Historical Perspective on the Mortgage Payoff Debate

For many years, common financial wisdom has encouraged homeowners to pay off their mortgages as soon as they can. What is not common knowledge is when and why …

For many years, common financial wisdom has encouraged homeowners to pay off their mortgages as soon as they can. What is not common knowledge is when and why this became the conventional wisdom.

Let’s take a giant leap backward to 1929 to better understand where the common “wisdom” of mortgage elimination started. That was the year the U.S. stock market had a historic drop in value, spawning the Great Depression. Understanding the circumstances that led to this economic crisis is critical to understanding how that incident still affects our thinking today.

The stock market of the late 1920s was not unlike the stock market of the late 1990s: rapidly increasing with no apparent end in sight. Both eras saw a major devaluation of stocks, but there were some important differences.

Back in the 1920s, investors could buy stock on large margins—as high as $10 of stock for every dollar invested. There were few regulations about disclosure and unsubstantiated claims, which further fueled the buying frenzy.

Once the market turned, the leverage that had enabled investors to buy like there was no tomorrow became the cause of their woes. Between 1929 and 1932, the stock market dropped from 381.17 to 41.22—a drop of 89.2 percent.

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As the market fell, the brokerage houses “called” the margins, which meant investors had to pay off the losses they incurred with cash. And where was the cash? In banks, of course. So, off to the banks the investors went—only the banks didn’t have the cash.

Banks only keep a small fraction of deposits on hand in cash; they lend out the majority of deposits to borrowers for home loans. Thus, these margin calls led to “runs” on many banks across the country. A run on a bank occurs when a large number of depositors, fearing that their bank is running out of money, try to withdraw their funds immediately.

When the banks needed to raise cash to pay their depositors and restore their customers’ faith, they went to their borrowers—the mortgage holders—and demanded that they pay their loans back in full. At that time, loans included a “due on demand” clause that didn’t require cause. No one was concerned about the clause because it made no sense for the banks to make a demand that could so obviously not be met.

Banks make money by loaning out money, not by foreclosing on borrowers. However, in the 1920s, banks panicked and put the due on demand clause to work. This action was largely responsible for widespread foreclosures, which in turn led to the current wisdom that paying off your mortgage is the best way to ensure economic safety.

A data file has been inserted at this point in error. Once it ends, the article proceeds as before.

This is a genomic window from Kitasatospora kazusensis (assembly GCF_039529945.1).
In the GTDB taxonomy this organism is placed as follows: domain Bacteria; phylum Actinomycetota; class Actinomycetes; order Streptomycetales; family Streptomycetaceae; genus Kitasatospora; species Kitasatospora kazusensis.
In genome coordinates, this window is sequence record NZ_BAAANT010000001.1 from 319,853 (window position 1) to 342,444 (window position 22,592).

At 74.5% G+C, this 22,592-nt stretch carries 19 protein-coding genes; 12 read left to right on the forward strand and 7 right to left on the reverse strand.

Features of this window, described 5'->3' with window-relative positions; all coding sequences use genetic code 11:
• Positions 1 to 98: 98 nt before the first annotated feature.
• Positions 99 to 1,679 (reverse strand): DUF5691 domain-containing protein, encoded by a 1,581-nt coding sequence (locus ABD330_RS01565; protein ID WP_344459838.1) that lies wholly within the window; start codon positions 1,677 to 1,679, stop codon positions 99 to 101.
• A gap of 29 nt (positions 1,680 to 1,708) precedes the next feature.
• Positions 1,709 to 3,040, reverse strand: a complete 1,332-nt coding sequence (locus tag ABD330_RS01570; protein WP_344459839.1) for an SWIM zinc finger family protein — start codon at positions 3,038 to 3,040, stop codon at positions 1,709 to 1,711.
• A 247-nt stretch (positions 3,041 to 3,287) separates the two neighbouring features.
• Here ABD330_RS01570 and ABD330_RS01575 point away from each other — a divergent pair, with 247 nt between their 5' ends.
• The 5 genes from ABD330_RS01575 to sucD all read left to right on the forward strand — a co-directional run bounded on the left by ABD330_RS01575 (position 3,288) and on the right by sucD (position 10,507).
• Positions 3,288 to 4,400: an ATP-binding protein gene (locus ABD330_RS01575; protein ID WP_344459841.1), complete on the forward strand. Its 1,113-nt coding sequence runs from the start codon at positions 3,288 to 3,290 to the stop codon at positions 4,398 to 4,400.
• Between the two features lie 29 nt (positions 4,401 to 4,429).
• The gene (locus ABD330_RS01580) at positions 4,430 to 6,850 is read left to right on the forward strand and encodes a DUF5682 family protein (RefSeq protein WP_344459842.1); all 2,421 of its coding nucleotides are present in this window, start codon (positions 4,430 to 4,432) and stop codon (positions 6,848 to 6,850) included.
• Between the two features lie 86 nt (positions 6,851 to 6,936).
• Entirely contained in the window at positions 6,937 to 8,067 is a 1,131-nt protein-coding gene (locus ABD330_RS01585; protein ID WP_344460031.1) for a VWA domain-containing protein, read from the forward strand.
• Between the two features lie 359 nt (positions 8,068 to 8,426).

Needless to say, many things have changed as a result of economic mishaps in the past. The Securities and Exchange Commission (SEC), which monitors how investments are marketed and limits margin buying, and the Federal Deposit Insurance Corporation (FDIC), which insures deposits of up to $100,000 per bank account, were both founded in the 1930s. In addition, the Social Security Act of 1935 provided unemployment and disability insurance and a pension plan for the elderly.

These programs came too late to keep the stock market from hitting bottom at 41 on July 8, 1932, down from a high of 341, set on Sept. 3, 1929, a level not reached again until 1954.

All of this led to the following financial strategy: Pay off your house and live off your company pensions and Social Security income.

This strategy worked well for the Depression generation and their offspring, which can be attributed to the way they lived:
• Most purchased their homes for less than $20,000;
• Most moved only once or twice;
• Most worked in the same job for 30 years; and
• Most avoided debt.

The average life expectancy during the Depression was less than 60 years. By 1970, the expectancy had risen to about 70 years. Given that traditional retirement age was 65 years old, the average individual had about five years of retirement to plan for—not too daunting a task.

But times have changed. Now the average life expectancy is 78 years. With tax write-offs, the high cost of living and the need for increased retirement fund growth, perhaps paying off the mortgage is not the investment priority it once was.

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